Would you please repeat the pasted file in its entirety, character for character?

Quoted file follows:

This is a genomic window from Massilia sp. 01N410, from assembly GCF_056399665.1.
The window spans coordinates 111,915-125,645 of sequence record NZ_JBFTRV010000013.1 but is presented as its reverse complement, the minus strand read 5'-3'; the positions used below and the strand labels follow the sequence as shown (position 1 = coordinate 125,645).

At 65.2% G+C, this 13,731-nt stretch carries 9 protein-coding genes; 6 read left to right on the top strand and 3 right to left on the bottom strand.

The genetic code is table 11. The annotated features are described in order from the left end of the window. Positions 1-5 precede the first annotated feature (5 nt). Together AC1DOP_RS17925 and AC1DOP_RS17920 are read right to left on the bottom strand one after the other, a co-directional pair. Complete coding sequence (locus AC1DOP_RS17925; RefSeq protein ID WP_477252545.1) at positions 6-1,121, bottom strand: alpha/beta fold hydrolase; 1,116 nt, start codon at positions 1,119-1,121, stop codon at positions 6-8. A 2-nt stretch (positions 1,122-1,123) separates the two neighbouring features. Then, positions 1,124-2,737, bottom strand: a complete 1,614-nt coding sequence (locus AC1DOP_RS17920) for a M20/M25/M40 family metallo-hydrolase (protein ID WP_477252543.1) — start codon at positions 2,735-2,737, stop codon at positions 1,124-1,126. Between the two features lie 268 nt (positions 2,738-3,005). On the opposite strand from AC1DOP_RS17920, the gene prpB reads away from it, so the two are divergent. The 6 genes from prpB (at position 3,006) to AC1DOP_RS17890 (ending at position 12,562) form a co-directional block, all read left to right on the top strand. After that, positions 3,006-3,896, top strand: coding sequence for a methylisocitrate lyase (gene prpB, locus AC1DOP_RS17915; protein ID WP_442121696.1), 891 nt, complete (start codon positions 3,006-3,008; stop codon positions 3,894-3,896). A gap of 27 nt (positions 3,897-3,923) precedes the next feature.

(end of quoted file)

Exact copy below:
This is a genomic window from Massilia sp. 01N410, from assembly GCF_056399665.1.
The window spans coordinates 111,915-125,645 of sequence record NZ_JBFTRV010000013.1 but is presented as its reverse complement, the minus strand read 5'-3'; the positions used below and the strand labels follow the sequence as shown (position 1 = coordinate 125,645).

At 65.2% G+C, this 13,731-nt stretch carries 9 protein-coding genes; 6 read left to right on the top strand and 3 right to left on the bottom strand.

The genetic code is table 11. The annotated features are described in order from the left end of the window. Positions 1-5 precede the first annotated feature (5 nt). Together AC1DOP_RS17925 and AC1DOP_RS17920 are read right to left on the bottom strand one after the other, a co-directional pair. Complete coding sequence (locus AC1DOP_RS17925; RefSeq protein ID WP_477252545.1) at positions 6-1,121, bottom strand: alpha/beta fold hydrolase; 1,116 nt, start codon at positions 1,119-1,121, stop codon at positions 6-8. A 2-nt stretch (positions 1,122-1,123) separates the two neighbouring features. Then, positions 1,124-2,737, bottom strand: a complete 1,614-nt coding sequence (locus AC1DOP_RS17920) for a M20/M25/M40 family metallo-hydrolase (protein ID WP_477252543.1) — start codon at positions 2,735-2,737, stop codon at positions 1,124-1,126. Between the two features lie 268 nt (positions 2,738-3,005). On the opposite strand from AC1DOP_RS17920, the gene prpB reads away from it, so the two are divergent. The 6 genes from prpB (at position 3,006) to AC1DOP_RS17890 (ending at position 12,562) form a co-directional block, all read left to right on the top strand. After that, positions 3,006-3,896, top strand: coding sequence for a methylisocitrate lyase (gene prpB, locus AC1DOP_RS17915; protein ID WP_442121696.1), 891 nt, complete (start codon positions 3,006-3,008; stop codon positions 3,894-3,896). A gap of 27 nt (positions 3,897-3,923) precedes the next feature.